A fire occurred in a continuous-feed autoclave system (fixed-catalyst-bed tubular reactor) when the rupture disc released, discharging hot oil, oil distillates, and hydrogen gas out a vent pipe into the autoclave cell. The flammable mixture was discharged directly into the cell because there was no system in place to catch or remotely exhaust the autoclave contents. The oil and gas ignited in a fireball that, in turn, ignited nearby combustibles (cardboard and paper), causing a sustained fire. The hydrogen gas and autoclave system were shutoff immediately. However, a lecture bottle containing hydrogen sulfide was heated by the surrounding fire and ultimately ruptured with enough force to cause facility structural damage. (Lecture bottles do not have a pressure-relief device.) The view more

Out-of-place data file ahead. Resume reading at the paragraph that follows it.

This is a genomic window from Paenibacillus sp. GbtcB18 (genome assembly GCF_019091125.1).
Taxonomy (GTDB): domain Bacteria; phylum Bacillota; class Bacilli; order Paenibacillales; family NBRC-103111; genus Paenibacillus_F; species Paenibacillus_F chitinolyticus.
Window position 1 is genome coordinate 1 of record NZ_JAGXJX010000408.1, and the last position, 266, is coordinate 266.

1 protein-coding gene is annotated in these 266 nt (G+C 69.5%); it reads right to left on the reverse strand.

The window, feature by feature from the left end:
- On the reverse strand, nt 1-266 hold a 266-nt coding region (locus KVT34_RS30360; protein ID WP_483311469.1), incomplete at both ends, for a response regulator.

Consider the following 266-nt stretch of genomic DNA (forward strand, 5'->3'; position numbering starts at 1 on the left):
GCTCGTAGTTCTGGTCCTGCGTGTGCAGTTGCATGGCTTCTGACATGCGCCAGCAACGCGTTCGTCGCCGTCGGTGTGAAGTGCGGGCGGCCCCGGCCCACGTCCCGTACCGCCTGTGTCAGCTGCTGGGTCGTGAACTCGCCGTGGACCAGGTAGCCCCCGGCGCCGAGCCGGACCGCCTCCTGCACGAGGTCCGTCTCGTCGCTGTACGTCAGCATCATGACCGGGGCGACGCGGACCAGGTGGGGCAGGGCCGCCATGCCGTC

Hydrogen was released near the ground when the vent line from a 13,000-gallon liquid hydrogen storage vessel suffered damage from unusually high winds. The toppled vent line did not shear or tear, but sustained a kink that restricted hydrogen flow and created a back pressure on the vessel relief system.

Repair efforts were hampered by the potential for cold hydrogen gas, a flammability hazard, in the work area. Shut off or redirection of the hydrogen was not possible, and variable breezes made set up of safe zones uncertain. A protocol had not been prepared for this scenario.